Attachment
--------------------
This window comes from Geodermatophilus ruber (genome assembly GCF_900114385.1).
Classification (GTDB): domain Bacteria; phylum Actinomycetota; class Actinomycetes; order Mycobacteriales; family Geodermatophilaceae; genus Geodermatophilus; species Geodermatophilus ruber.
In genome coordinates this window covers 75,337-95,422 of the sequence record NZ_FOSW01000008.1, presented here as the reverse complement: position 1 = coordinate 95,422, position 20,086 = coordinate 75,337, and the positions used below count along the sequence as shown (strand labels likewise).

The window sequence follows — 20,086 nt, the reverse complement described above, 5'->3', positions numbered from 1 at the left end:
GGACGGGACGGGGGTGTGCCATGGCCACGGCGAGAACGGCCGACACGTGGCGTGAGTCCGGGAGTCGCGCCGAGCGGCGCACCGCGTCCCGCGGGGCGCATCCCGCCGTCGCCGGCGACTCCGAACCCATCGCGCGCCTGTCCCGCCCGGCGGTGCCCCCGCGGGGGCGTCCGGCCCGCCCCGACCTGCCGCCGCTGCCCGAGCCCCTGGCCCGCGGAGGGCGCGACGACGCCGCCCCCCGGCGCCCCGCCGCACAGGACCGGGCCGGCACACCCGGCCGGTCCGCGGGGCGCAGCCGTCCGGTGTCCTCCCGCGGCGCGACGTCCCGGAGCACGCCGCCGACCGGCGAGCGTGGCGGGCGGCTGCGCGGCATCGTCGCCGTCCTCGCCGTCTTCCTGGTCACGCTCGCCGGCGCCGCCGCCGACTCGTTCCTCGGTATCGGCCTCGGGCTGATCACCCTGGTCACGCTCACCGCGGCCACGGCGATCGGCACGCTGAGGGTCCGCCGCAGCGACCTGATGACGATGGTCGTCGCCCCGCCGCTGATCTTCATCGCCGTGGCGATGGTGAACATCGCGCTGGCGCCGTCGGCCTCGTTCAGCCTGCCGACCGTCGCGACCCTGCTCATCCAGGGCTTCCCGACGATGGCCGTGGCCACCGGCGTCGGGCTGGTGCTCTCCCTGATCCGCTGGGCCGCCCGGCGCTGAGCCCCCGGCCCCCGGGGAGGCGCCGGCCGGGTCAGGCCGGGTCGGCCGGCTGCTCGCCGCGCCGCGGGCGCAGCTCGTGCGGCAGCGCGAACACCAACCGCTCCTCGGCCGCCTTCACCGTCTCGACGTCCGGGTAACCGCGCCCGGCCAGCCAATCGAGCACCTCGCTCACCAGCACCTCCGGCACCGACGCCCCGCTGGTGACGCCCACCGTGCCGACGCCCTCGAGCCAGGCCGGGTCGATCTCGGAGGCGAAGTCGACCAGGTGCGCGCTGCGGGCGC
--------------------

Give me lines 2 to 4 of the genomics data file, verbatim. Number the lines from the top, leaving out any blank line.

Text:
Classification (GTDB): domain Bacteria; phylum Actinomycetota; class Actinomycetes; order Mycobacteriales; family Geodermatophilaceae; genus Geodermatophilus; species Geodermatophilus ruber.
In genome coordinates this window covers 75,337-95,422 of the sequence record NZ_FOSW01000008.1, presented here as the reverse complement: position 1 = coordinate 95,422, position 20,086 = coordinate 75,337, and the positions used below count along the sequence as shown (strand labels likewise).

The window sequence follows — 20,086 nt, the reverse complement described above, 5'->3', positions numbered from 1 at the left end: